* Prices may differ from that shown
Part one of The Universal Migrator, entitled The Dream Sequencer benefits from a much lessened aggression and a more electronic based direction than its sequel would have, and for me this better suits the 'space age' concept of the album.
The opening track, The Dream Sequencer is a fantastic piece in which the voice of a computer programme (The Migrator) outlines someone's attempt to travel back in time, and in doing so the listener is thrown straight into an original sci-fi rock opera!
One of the best tracks on the album is the female sung ballad 2084 which for me summed up everything Ayreon were trying to achieve with the album. It's difficult to fault it in theory and with numerous highlights and lengthy set it's another space rock 'epic', which is an essential acquisition.
Fans of Ayreon will probably know what to expect from this album and it lives up to expectations with another helping of space rock opera.
Arjen Lucassen's follow-up to his intricate rock opera 'Into the Electric Castle' is no less ambitious, but takes a much different approach. The two albums that comprise the 'Universal Migrator' were released independently in 2000 (more recently re-released and combined as an equally valid two-disc set), and although the project once again recruits talented vocalists to act out a voyage through time and space, each song across the two albums is presented as a self-contained segment led by a distinct vocalist, rather than an ensemble performance of characters throughout. More deviant still, the first album 'The Dream Sequencer' abandons Ayreon's heavy metal roots entirely, following an atmospheric progressive rock direction similar to the earlier release 'Actual Fantasy,' only without the heaviness or dark atmosphere. A bold and potentially alienating move for Ayreon's metal fan base, it's completely justified by its immediate successor 'Flight of the Migrator' being a fantastic metal romp.
This has always been my least favoured of the two albums, primarily due to the lack of excitement and energy that I associate with Ayreon adventures, most songs lasting for far too long and relying on repetition and maintenance of atmosphere rather than the progression of its successor, which, although aimed at the metal fans, will also be of inherently more interest to prog fans for being more complex and interesting. This is still a strong album, and a great deal more interesting than the majority of atmospheric rock, but certainly one for existing Ayreon fans to sample before they commit to buy. The concept is as lofty as all Ayreon, and crafts a conscious link back to the first album in its tale of humanity's destruction in the late twenty-first century. Only the colonists of Mars survived, and are themselves slowly dying of old age, until one man decides to try to put things right while immersed in the Dream Sequencer, a device designed to observe past events through "preincarnation" (coining that term has to be among Lucassen's finest achievements), after it becomes clear that his past lives all held some particular significance in the development of the human race. Or something like that...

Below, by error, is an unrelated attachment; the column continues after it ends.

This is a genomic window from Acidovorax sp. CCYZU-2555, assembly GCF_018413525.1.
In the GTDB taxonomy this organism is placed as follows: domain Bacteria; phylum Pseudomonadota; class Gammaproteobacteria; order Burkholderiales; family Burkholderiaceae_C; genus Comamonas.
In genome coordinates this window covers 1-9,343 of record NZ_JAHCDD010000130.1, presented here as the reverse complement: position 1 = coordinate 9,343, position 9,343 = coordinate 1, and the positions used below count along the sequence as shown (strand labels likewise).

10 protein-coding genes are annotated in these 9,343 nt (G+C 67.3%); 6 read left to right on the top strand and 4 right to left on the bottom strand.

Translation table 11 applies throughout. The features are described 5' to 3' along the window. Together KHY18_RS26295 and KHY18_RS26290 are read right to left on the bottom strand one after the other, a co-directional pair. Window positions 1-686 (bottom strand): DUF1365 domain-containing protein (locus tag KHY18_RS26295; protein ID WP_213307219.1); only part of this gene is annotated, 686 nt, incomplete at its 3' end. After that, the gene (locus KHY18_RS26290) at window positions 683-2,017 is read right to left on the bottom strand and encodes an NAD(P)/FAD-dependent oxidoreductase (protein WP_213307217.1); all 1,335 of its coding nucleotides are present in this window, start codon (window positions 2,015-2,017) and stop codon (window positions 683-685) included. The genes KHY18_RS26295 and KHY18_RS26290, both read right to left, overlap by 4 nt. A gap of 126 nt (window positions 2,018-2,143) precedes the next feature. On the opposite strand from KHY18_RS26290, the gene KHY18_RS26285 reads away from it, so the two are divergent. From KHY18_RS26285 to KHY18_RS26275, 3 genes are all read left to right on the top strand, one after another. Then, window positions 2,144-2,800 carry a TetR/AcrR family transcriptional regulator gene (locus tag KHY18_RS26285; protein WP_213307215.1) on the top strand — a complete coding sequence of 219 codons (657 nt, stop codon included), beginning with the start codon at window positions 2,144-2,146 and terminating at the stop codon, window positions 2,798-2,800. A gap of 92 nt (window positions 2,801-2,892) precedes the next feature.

Each song takes place in a different time period, apart from the introspective 'Carried by the Wind,' and Lucassen admits to choosing the key events - including the moon landing, the creation of Stonehenge and the height of Mayan civilisation - from a child's encyclopaedia; his lyrics are uncomplicated as usual, to be kind, but the music and particularly the singing carry this album along in a more consistent and less absurd manner than some of the more excessive rock opera moments of Ayreon past.
It's reported that Lucassen desired only female singers for this album to balance out its successor's masculinity, but as enough suitable women weren't available he relied on some of his past contributors: long-time collaborator Edward Reekers successfully works Neil Armstrong's famous motto into a chorus in 'One Small Step' and Damian Wilson perhaps goes a little overboard singing about druids in that otherwise calm piece, while Lana Lane fills in most of the female roles from the spoken word introduction to backing singing in many songs and solo spots of her own in '2084' and 'Dragon on the Sea.' Last but not least, Jacqueline Govaert puts in a memorable performance in the light and jangly 'Temple of the Cat,' potentially the most accessible to a mainstream audience and the first song to come in at a more reasonable length.
The music itself is dominated, as ever, by Lucassen's guitar and keyboards, here confined to atmospheric duty for the most part, but often bursting out into solos and the guitar, at its best, providing some great lead melodies in 'My House on Mars,' 'The Shooting Company of Captain Frans B. Cocq' and 'Carried by the Wind,' while the opening and closing instrumentals are performed in a distinctly David Gilmour manner comparable to Pink Floyd around 'Wish You Were Here,' an album that also has clear influence on much of the keyboard work, particularly the 'Welcome to the Machine' references of 'One Small Step.' This is an interesting and distinct album in the Ayreon discography, suited to relaxation but still containing enough memorable songs not to rule it out as "proper music," but for Lucassen's metal fans it really is a good job he backed it up with the powerful 'Flight of the Migrator,' or we'd assume he'd turned all wussy on us.
1. The Dream Sequencer
2. My House on Mars
4. One Small Step
5. The Shooting Company of Captain Frans B. Cocq
6. Dragon on the Sea
7. Temple of the Cat
8. Carried by the Wind
9. And the Druids Turn to Stone
10. The First Man on Earth
11. The Dream Sequencer Reprise
Disc #1 Tracklisting
1 Dream Sequencer
2 My House on Mars
4 One Small Step
5 Shooting Company of Captain Frans B. Cocq
6 Dragon on the Sea
7 Temple of the Cat
8 Carried by the Wind
9 And the Druids Turn to Stone
10 First Man on Earth
11 Dream Sequencer Reprise